The Landing Theatre Company’s debut of Elizabeth A. M. Keel’s new play about simulation and intimacy gives us intimacy without simulation.
When my wife and I pulled up to the performance space, I thought that I had misentered the address into Google Maps before suddenly having the freefall recollection that Override is produced in people’s private homes. I’m a big fan of productions that alter the traditional performance framework, but I’m always initially nervous to see how it will be justified by the production. (Also, the thought of being in a stranger’s home sets my teeth on the edge of my seat. But that’s my damage.) However, Override used the alteration quite effectively to make even more immediate its tale the difficulty and importance of human connections.
The play centers on Louise (Joanna Hubbard) and her housemate Grav (Scott Searles). Louise is a student at a prestigious tech academy, trying to figure out the flaws in her prototype for a device that simulates complex, emotionally-invested sensory experiences (“thought-touches” in the play). She envisions this as a therapy aid, but it also fills a more immediate, pressing need: funding. In order to solve the problems of her tech, she enlists the reluctant help of her housemate and fellow student Grav, who has fundamental problems with her methods, her project, and its subject matter.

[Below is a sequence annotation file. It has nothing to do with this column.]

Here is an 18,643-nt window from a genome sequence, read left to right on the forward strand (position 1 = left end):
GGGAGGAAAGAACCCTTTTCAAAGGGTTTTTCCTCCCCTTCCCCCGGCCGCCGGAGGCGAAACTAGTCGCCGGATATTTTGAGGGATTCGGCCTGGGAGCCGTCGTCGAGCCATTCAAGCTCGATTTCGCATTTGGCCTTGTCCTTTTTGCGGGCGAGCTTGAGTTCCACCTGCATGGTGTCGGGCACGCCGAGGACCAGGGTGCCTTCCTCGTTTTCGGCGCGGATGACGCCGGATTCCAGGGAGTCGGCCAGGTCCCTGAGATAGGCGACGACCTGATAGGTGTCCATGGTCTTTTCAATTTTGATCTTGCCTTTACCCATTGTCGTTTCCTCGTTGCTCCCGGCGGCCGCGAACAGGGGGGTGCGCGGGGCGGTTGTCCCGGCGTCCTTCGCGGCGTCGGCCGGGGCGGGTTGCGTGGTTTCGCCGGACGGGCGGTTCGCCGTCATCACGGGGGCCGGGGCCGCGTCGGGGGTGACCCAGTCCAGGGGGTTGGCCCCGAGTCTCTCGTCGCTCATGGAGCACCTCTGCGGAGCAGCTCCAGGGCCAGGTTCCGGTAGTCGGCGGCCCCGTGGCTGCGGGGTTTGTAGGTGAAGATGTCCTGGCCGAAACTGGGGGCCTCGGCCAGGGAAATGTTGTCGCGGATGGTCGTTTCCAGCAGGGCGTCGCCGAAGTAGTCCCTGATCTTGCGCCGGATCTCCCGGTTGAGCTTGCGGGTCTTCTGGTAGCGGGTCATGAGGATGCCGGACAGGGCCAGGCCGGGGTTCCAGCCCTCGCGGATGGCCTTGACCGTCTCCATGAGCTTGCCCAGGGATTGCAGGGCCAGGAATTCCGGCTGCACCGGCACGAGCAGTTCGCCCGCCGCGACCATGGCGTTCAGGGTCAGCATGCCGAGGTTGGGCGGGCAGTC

In the space of a single hour, the play explores all angles of this set-up: the personality conflict between the neurotically reserved Grav and the “sensualist” Louise, the neurochemistry and psychology of Louise’s device, the importance of human contact, the difficulty of determining intent, class disparities, the devaluation of “soft skills”… I was particularly pleased when Grav started raising ethical problems with the science. In an age where the Silicon Valley mantra of “move fast and break things” has destroyed entire industries, ruined lives, and damaged ecosystems, it’s good to see a scientist–even a fictional one–who is concerned by the unintended consequences of scientific endeavor. However, this play doesn’t even flirt with the easy alarmism of lazy science fiction–a trope that gives us numerous iterations of “WE SHOULD DESTROY THIS TECHNOLOGY BEFORE IT DESTROYS US!” Keel is too well-versed in her science fiction to take such banal turns, instead giving us something that is both large and immediate–a digital cure for loneliness. Override moves through these beats quickly and naturally with good humor and emotional weight.
Of course, in a play which only two actors work in a space so intimate they could sit on the audience’s lap without difficulty (this didn’t happen… but maybe in the midnight show?), those actors are under incredible pressure to turn in a performance that can bear such close scrutiny. Fortunately, both Hubbard and Searles are more than equal to the task.
Joanna Hubbard’s Louise is passionate and energetic without ever going into “Manic Pixie Dream Girl” territory. She has a good deal of neuroscience, psychology, and philosophy she has to deliver in her dialogue, but it’s always delivered in a confident, unpretentious manner that better helps the audience follow along. Also, there were several short lines–functional stuff, like asking Grav if he wants popcorn–that could have been throwaway lines for another actor. Hubbard invests these with character so that not a single moment is wasted in the presentation of her arc. Every syllable is thoroughly Louised.